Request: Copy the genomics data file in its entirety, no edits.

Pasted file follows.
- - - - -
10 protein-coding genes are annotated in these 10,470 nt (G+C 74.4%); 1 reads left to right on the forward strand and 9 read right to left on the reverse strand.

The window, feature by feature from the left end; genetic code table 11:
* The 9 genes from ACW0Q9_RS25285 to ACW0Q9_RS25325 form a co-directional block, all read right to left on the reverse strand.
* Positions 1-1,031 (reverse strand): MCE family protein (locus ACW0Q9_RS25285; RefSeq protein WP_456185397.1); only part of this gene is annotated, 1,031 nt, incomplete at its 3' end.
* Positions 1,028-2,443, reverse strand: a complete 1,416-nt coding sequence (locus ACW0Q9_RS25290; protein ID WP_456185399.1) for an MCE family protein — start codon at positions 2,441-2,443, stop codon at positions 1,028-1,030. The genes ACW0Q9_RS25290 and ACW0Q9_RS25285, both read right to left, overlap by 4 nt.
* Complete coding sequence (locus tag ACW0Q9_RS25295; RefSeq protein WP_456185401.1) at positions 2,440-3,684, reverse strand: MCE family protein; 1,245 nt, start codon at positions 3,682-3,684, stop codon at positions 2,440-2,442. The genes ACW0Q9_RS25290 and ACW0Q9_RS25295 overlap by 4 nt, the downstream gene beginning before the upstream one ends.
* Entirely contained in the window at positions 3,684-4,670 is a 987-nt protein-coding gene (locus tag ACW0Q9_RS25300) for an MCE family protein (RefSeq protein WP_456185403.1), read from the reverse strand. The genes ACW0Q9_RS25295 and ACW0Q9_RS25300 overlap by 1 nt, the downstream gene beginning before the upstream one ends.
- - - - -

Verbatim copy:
10 protein-coding genes are annotated in these 10,470 nt (G+C 74.4%); 1 reads left to right on the forward strand and 9 read right to left on the reverse strand.

The window, feature by feature from the left end; genetic code table 11:
* The 9 genes from ACW0Q9_RS25285 to ACW0Q9_RS25325 form a co-directional block, all read right to left on the reverse strand.
* Positions 1-1,031 (reverse strand): MCE family protein (locus ACW0Q9_RS25285; RefSeq protein WP_456185397.1); only part of this gene is annotated, 1,031 nt, incomplete at its 3' end.
* Positions 1,028-2,443, reverse strand: a complete 1,416-nt coding sequence (locus ACW0Q9_RS25290; protein ID WP_456185399.1) for an MCE family protein — start codon at positions 2,441-2,443, stop codon at positions 1,028-1,030. The genes ACW0Q9_RS25290 and ACW0Q9_RS25285, both read right to left, overlap by 4 nt.
* Complete coding sequence (locus tag ACW0Q9_RS25295; RefSeq protein WP_456185401.1) at positions 2,440-3,684, reverse strand: MCE family protein; 1,245 nt, start codon at positions 3,682-3,684, stop codon at positions 2,440-2,442. The genes ACW0Q9_RS25290 and ACW0Q9_RS25295 overlap by 4 nt, the downstream gene beginning before the upstream one ends.
* Entirely contained in the window at positions 3,684-4,670 is a 987-nt protein-coding gene (locus tag ACW0Q9_RS25300) for an MCE family protein (RefSeq protein WP_456185403.1), read from the reverse strand. The genes ACW0Q9_RS25295 and ACW0Q9_RS25300 overlap by 1 nt, the downstream gene beginning before the upstream one ends.